Search
  • Bogdan Paval

Player development



We follow a player-centred approach based around the four corner model of learning and the theory of ‘Long Term Player Development’.


The Four Corner Model

Technical

- Players should be encouraged to try new skills in practice and work out where & when they can be used in a game.

- Where appropriate (age & experience dependant), practice should replicate the demands of the game, encouraging players to think and make decisions just as they would in a match.

- Vary the difficulty to match the needs of each individual, by altering the Space, Task, Equipment or Players (STEP).

- The interruption by the coaches should be kept to a minimum to allow players experience the flow of the game and practice. Where interruption is necessary, it should be relevant and positive.



Physical

- Appropriate movement skills which develop agility, balance, co-ordination and speed should be encouraged through enjoyable games such as tag.

- Through well designed practice, all coaching activities should include physical outcomes.

- Remember players grow at different rates and may need support and patience as they develop, both at the start of their playing careers and when they reach puberty.

- Children are not mini-adults and shouldn’t be subjected to laps of the pitch or press-ups.


Psychological

- Recognise that different children learn best with different learning methods and ensure that all methods are used when communicating instructions.

Visual (seeing): Tactics boards, posters, diagrams, cue and prompt cards, as well as cones on the pitch.

Auditory (hearing): Speak with players, ask questions, encourage discussions in groups amongst the players to solve game-related problems.

Kinaesthetic (doing): Demonstration to the team by the coach or by a player to their team-mates.



Social

- Create a positive and welcoming environment.

- Be a good role model for the players.

- Praise players for their efforts as well as their ability.

- Manage mistakes to the player’s advantage – understand what they were trying to do. Sometimes they will have the right idea but just fail in the execution of the technique or the skill. This could be used to identify training needs.

- Create a positive and welcoming environment.

- Make sure football is fun, but with a purpose. Ensure the development of skills and game understanding.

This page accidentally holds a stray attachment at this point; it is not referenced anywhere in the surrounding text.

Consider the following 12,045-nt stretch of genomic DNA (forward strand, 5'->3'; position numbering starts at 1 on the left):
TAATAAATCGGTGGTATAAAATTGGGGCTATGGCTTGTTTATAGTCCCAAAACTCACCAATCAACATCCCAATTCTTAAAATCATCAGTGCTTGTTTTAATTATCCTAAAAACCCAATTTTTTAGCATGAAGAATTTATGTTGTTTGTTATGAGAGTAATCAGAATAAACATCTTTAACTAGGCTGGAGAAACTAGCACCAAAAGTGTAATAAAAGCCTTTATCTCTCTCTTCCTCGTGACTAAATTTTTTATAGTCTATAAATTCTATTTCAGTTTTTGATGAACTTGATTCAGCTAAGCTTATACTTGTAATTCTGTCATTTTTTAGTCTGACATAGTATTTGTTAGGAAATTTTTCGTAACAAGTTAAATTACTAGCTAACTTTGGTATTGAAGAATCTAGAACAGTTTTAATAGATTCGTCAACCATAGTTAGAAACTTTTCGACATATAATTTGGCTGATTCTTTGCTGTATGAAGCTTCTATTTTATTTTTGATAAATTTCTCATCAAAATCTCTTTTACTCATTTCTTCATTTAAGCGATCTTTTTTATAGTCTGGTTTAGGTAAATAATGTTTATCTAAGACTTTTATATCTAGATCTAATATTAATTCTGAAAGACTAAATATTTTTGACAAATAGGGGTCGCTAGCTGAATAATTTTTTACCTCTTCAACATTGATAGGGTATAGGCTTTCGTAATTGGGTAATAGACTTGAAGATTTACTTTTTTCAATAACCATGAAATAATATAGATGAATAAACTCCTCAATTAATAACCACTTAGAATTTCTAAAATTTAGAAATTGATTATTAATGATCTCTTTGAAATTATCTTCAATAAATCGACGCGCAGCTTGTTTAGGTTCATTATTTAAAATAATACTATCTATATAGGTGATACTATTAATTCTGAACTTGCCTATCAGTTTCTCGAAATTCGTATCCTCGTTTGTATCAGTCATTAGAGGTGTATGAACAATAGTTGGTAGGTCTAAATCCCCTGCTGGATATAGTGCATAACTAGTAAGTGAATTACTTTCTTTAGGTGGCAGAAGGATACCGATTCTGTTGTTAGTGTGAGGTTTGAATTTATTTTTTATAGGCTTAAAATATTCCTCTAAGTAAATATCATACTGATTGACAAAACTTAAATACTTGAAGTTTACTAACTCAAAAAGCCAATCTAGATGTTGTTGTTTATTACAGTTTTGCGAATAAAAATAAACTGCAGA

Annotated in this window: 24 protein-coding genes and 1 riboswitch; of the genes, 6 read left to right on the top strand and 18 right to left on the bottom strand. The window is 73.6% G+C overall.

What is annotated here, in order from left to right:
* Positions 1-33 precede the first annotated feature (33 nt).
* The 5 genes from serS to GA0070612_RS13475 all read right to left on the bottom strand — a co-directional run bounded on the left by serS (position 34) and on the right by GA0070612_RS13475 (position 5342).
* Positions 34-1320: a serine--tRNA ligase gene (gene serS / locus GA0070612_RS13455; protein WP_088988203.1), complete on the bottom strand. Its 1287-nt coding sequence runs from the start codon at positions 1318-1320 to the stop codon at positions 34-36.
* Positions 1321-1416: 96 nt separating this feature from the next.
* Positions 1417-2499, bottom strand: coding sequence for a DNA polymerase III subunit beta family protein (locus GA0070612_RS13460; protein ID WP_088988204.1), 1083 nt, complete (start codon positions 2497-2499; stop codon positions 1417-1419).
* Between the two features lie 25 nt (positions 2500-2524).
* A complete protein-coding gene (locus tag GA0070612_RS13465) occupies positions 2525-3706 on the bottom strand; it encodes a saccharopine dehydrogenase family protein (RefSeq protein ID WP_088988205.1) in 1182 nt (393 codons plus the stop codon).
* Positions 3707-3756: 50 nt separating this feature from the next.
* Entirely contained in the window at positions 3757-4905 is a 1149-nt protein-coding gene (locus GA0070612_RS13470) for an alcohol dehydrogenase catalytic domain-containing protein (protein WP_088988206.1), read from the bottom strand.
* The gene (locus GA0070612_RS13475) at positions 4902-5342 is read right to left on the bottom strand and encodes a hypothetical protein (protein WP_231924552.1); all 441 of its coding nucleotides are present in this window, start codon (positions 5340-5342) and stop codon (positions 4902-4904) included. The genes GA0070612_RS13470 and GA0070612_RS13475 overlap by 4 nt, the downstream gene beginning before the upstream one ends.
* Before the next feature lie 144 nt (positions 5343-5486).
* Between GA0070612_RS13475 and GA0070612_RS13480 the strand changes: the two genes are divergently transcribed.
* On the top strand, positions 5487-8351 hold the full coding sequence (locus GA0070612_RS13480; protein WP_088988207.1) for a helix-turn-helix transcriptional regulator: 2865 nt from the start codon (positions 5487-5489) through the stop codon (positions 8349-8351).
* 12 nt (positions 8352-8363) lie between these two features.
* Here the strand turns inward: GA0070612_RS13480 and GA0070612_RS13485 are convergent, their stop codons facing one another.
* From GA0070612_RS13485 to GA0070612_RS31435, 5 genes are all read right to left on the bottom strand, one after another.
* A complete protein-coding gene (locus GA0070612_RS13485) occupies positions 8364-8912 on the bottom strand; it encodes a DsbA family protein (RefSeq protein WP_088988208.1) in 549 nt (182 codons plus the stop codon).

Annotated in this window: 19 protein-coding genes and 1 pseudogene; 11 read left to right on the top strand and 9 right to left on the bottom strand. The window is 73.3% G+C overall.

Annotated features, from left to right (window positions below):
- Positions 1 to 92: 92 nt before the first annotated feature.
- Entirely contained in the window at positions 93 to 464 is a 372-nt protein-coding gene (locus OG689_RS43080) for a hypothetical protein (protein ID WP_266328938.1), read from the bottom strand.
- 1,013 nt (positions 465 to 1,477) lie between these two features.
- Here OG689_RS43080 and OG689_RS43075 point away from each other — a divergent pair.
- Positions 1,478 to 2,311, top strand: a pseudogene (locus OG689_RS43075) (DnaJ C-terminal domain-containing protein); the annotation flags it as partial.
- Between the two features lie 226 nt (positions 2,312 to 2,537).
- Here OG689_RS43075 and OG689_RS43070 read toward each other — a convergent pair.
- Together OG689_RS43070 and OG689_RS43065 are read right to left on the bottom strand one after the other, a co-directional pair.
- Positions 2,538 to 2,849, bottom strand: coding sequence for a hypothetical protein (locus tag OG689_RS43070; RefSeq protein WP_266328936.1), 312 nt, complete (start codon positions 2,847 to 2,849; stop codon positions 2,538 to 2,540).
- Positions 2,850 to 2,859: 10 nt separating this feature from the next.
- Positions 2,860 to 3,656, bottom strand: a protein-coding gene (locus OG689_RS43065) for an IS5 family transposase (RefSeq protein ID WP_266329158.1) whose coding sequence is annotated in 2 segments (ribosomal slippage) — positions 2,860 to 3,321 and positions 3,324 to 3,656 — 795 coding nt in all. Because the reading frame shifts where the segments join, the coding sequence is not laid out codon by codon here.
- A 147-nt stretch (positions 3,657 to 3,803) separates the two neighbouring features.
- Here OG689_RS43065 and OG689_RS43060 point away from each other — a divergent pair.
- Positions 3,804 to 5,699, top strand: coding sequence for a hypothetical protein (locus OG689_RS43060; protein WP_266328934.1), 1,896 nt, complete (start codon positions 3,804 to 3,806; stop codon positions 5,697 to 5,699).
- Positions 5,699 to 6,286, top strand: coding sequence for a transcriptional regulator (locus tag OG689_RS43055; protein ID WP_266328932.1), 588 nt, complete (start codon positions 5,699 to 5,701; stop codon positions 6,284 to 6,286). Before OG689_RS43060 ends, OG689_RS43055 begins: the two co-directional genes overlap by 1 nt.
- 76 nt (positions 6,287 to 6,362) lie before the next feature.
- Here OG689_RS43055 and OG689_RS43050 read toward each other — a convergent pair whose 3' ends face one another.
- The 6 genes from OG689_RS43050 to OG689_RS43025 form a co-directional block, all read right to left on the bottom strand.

Judging Player Ability

- A player’s performance in practice and matches can be influenced by a large number of a factors, all of which need to be considered when forming an opinion of a player’s true ability. These include but not are not limited to:

  • Date of Birth

  • Gender

  • Body Size & Type

  • Growth Spurt

  • Maturity (Physical,Psychological &Social)

  • Previous Experience

  • Confidence

  • Opposition

  • Position Suitability

  • Own Team’s Playing Standards

  • The Instructions Given to the Player

  • Recent Playing Activity



Growth & Maturity

- Recognise that all players will be maturing & growing at different rates, at different ages and according to gender.

- Recognise that physical maturity will not always develop at the same rate as maturity in other areas.

- Don’t over-burden the players that are either extremely early or late developer.

- All players in the squad will need patience, support & encouragement.

- Recognise that the current success or failure of a player is not necessarily an indicator of on-going proficiency.

- Understand that all some players need is ‘time’.


Managing Distractions

- By planning ahead the coach can create an environment that minimises distractions and helps players to stay ‘on-task’ for longer.

- Organise sessions that are interesting, challenging, varied and fun.

- Avoid players being stood in line or asking them to wait around for too long without a focus.

- Plan arrival activities so players can begin practising as soon as they arrive.


Managing Behaviour

- Ensure that all players are aware of, have read and understand the club’s codes of conduct for players and their responsibilities outlined within it.

- Give time to players that are behaving well, rather than those misbehaving, and make sure to praise and reward them.

- If you have to intervene, do so in a calm and controlled manner.

- If boundaries are consistently broken then there should be a consequence.

- As a coach, remember the only person’s behaviour you can control is your own, so set a good example.

7 views